Jan H. van Schuppen is affiliated as senior researcher with the the research institute Centrum Wiskunde & Informatica (CWI) in Amsterdam, The Netherlands and as Full Professor (part time) with the Department of Mathematics of the Delft University of Technology in Delft, The Netherlands. Van Schuppen's research interests include control of distributed/decentralized systems, control of discrete-event systems and of hybrid systems, stochastic control, realization, and system identification. In applied research his current interests include control engineering problems for motorway traffic and control and system theory for biochemical reaction networks. He regularly teaches courses for Ph.D. and master students. He is Co-Editor of the journal Mathematics of Control, Signals, and Systems, was Associate Editor-at-Large of the journal IEEE Transactions Automatic Control, and was Department Editor of the journal Discrete Event Dynamic Systems. Finally, he is currently the coordinator of the C4C Project (CON4COORD, Grant agreement INFSO-ICT-223844) was the coordinator of three other such projects, and was involved in five more such projects all financed by the European Commission.
A distributed systems consists of an interconnection of two or more subsystems. Control of such systems is structured by two or more controllers each receiving an observation stream from a local subsystem and providing an input to the local subsystem. The control objectives mostly refer to the interaction of the subsystems in the global system.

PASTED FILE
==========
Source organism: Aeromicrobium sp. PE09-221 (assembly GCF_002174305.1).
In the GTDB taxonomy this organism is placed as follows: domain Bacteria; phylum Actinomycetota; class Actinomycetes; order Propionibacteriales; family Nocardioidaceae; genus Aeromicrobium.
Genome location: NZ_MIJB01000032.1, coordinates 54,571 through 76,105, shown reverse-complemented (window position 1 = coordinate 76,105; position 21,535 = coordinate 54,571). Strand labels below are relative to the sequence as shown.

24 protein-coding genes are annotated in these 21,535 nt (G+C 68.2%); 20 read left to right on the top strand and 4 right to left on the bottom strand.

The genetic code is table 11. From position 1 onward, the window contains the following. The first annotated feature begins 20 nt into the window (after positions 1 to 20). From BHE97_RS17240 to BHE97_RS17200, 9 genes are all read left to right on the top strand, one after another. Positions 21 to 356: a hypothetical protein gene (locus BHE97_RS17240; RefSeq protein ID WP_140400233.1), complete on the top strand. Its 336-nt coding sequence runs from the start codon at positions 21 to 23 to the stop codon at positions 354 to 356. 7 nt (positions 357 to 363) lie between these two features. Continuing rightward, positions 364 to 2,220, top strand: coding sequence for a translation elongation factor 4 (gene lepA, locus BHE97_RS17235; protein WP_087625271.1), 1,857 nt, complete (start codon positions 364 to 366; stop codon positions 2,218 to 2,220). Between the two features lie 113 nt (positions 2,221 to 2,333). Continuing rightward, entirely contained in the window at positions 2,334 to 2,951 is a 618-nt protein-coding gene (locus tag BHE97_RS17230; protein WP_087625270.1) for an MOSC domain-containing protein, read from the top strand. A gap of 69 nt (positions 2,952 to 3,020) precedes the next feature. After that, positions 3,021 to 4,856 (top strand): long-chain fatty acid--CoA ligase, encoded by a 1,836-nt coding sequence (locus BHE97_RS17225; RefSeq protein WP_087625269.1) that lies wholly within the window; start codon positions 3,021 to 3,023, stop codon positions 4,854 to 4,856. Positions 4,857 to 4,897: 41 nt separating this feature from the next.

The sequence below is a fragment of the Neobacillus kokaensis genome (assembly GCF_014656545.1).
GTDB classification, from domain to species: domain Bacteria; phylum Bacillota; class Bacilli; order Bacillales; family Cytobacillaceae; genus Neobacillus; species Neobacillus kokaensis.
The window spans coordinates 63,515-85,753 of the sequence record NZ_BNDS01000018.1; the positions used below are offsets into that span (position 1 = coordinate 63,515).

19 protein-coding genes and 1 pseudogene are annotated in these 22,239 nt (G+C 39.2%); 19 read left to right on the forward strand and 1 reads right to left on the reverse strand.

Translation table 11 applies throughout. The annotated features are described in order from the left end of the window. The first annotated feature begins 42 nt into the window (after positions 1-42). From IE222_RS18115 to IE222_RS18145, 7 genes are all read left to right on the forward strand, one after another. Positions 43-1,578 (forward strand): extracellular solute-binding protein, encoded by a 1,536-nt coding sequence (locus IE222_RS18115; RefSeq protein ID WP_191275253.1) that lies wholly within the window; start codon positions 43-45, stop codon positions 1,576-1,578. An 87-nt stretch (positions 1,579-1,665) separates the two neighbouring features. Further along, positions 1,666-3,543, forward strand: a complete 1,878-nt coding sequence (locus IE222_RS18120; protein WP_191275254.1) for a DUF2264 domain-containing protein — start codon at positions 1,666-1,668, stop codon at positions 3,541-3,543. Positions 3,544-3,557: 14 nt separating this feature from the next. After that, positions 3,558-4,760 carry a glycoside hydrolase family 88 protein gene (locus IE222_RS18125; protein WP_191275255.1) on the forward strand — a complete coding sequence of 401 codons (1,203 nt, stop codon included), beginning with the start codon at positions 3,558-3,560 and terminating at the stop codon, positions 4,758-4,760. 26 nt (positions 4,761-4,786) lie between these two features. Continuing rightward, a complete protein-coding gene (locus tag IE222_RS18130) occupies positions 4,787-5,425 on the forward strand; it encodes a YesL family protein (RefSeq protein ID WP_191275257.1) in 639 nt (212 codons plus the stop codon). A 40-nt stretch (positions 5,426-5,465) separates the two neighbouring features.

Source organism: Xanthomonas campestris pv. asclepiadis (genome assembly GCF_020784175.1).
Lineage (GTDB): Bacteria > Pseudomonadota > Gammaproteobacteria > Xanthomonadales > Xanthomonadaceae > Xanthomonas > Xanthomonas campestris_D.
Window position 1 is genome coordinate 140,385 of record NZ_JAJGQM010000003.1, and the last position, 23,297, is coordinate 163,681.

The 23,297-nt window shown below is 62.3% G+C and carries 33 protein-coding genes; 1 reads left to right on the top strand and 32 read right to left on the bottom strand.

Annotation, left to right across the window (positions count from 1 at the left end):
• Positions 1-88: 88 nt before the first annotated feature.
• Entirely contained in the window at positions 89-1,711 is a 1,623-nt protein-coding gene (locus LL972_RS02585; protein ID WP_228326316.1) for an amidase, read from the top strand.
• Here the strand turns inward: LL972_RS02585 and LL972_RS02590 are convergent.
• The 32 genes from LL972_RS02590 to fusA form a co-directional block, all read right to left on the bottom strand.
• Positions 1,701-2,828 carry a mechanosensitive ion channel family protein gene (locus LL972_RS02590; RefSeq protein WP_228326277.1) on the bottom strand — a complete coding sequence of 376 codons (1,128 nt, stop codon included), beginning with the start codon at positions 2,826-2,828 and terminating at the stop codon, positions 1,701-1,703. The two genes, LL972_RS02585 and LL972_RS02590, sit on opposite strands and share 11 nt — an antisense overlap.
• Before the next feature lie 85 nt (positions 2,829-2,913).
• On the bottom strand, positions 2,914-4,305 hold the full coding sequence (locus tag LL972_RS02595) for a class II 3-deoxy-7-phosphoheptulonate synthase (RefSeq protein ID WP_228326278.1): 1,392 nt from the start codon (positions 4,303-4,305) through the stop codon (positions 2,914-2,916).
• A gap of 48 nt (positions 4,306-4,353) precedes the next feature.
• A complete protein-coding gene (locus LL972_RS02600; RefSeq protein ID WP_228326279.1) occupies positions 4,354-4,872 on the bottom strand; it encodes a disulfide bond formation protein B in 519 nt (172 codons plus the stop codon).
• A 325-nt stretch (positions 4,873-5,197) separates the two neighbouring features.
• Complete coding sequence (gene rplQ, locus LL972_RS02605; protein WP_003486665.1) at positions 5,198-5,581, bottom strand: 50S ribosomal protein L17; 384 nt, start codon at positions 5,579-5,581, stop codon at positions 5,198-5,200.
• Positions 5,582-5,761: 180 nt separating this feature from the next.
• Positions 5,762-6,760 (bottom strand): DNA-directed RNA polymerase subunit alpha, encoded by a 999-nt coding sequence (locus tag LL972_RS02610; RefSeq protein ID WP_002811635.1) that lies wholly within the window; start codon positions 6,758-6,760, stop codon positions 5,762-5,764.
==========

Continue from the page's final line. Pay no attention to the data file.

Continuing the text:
Examples of distributed control systems include: The control of autonomous underwater vehicles with the problem of coordination of the activities of the vehicles. The control of road networks with a hierarchical-distributed system for coordination of different control measures. The control of automated guided vehicles on a container terminal for safety and for efficiency. Control of large complex machines with the problem of control of the parallel operations using several actuators and sensors.
Control synthesis of distributed systems will be described for the following control architectures: Distributed control often leading to a game theoretic approach. Distributed control with communication between controllers in which the emphasis is on what, when, and to whom to communicate. Coordination control with attention for the coordination aspects between subsystems. Hierarchical control of a hierarchically structured system. A research program will be described for control of distributed systems and of hierarchical systems. The lecture is based on the project Control for Coordination of Distributed Systems (C4C; sponsored by the European Commission INFSO-ICT-223844).